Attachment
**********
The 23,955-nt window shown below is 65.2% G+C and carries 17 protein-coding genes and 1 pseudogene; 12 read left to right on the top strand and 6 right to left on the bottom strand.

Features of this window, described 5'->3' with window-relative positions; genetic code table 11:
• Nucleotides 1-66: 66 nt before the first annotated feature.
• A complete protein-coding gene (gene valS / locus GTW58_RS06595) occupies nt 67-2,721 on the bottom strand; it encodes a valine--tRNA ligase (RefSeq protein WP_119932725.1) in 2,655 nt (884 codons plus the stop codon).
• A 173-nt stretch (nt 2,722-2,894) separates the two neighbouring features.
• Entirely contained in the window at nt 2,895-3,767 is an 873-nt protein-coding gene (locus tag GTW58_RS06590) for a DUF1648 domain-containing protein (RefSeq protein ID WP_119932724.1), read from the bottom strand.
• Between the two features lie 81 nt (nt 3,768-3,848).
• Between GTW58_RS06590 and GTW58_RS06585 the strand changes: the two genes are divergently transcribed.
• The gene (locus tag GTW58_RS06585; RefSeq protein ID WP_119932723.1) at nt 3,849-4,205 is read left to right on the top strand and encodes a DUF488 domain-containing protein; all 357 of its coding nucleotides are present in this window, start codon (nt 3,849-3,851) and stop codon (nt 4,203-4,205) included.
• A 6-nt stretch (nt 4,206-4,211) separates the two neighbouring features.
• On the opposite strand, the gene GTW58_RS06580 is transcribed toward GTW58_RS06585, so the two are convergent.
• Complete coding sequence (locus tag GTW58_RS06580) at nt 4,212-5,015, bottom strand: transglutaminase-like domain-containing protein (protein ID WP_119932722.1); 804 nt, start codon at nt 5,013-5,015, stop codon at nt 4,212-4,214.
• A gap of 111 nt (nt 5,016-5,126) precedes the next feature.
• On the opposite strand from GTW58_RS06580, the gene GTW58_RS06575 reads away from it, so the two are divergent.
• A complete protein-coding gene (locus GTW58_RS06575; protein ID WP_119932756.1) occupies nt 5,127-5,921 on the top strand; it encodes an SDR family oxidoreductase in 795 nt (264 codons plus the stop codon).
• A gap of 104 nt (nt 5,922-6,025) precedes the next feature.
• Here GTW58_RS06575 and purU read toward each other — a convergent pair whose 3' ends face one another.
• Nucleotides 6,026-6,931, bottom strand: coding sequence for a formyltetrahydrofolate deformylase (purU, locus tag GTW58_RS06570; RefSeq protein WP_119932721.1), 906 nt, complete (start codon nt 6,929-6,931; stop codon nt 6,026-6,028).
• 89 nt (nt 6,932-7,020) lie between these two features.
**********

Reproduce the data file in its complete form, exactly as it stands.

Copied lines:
The 23,955-nt window shown below is 65.2% G+C and carries 17 protein-coding genes and 1 pseudogene; 12 read left to right on the top strand and 6 right to left on the bottom strand.

Features of this window, described 5'->3' with window-relative positions; genetic code table 11:
• Nucleotides 1-66: 66 nt before the first annotated feature.
• A complete protein-coding gene (gene valS / locus GTW58_RS06595) occupies nt 67-2,721 on the bottom strand; it encodes a valine--tRNA ligase (RefSeq protein WP_119932725.1) in 2,655 nt (884 codons plus the stop codon).
• A 173-nt stretch (nt 2,722-2,894) separates the two neighbouring features.
• Entirely contained in the window at nt 2,895-3,767 is an 873-nt protein-coding gene (locus tag GTW58_RS06590) for a DUF1648 domain-containing protein (RefSeq protein ID WP_119932724.1), read from the bottom strand.
• Between the two features lie 81 nt (nt 3,768-3,848).
• Between GTW58_RS06590 and GTW58_RS06585 the strand changes: the two genes are divergently transcribed.
• The gene (locus tag GTW58_RS06585; RefSeq protein ID WP_119932723.1) at nt 3,849-4,205 is read left to right on the top strand and encodes a DUF488 domain-containing protein; all 357 of its coding nucleotides are present in this window, start codon (nt 3,849-3,851) and stop codon (nt 4,203-4,205) included.
• A 6-nt stretch (nt 4,206-4,211) separates the two neighbouring features.
• On the opposite strand, the gene GTW58_RS06580 is transcribed toward GTW58_RS06585, so the two are convergent.
• Complete coding sequence (locus tag GTW58_RS06580) at nt 4,212-5,015, bottom strand: transglutaminase-like domain-containing protein (protein ID WP_119932722.1); 804 nt, start codon at nt 5,013-5,015, stop codon at nt 4,212-4,214.
• A gap of 111 nt (nt 5,016-5,126) precedes the next feature.
• On the opposite strand from GTW58_RS06580, the gene GTW58_RS06575 reads away from it, so the two are divergent.
• A complete protein-coding gene (locus GTW58_RS06575; protein ID WP_119932756.1) occupies nt 5,127-5,921 on the top strand; it encodes an SDR family oxidoreductase in 795 nt (264 codons plus the stop codon).
• A gap of 104 nt (nt 5,922-6,025) precedes the next feature.
• Here GTW58_RS06575 and purU read toward each other — a convergent pair whose 3' ends face one another.
• Nucleotides 6,026-6,931, bottom strand: coding sequence for a formyltetrahydrofolate deformylase (purU, locus tag GTW58_RS06570; RefSeq protein WP_119932721.1), 906 nt, complete (start codon nt 6,929-6,931; stop codon nt 6,026-6,028).
• 89 nt (nt 6,932-7,020) lie between these two features.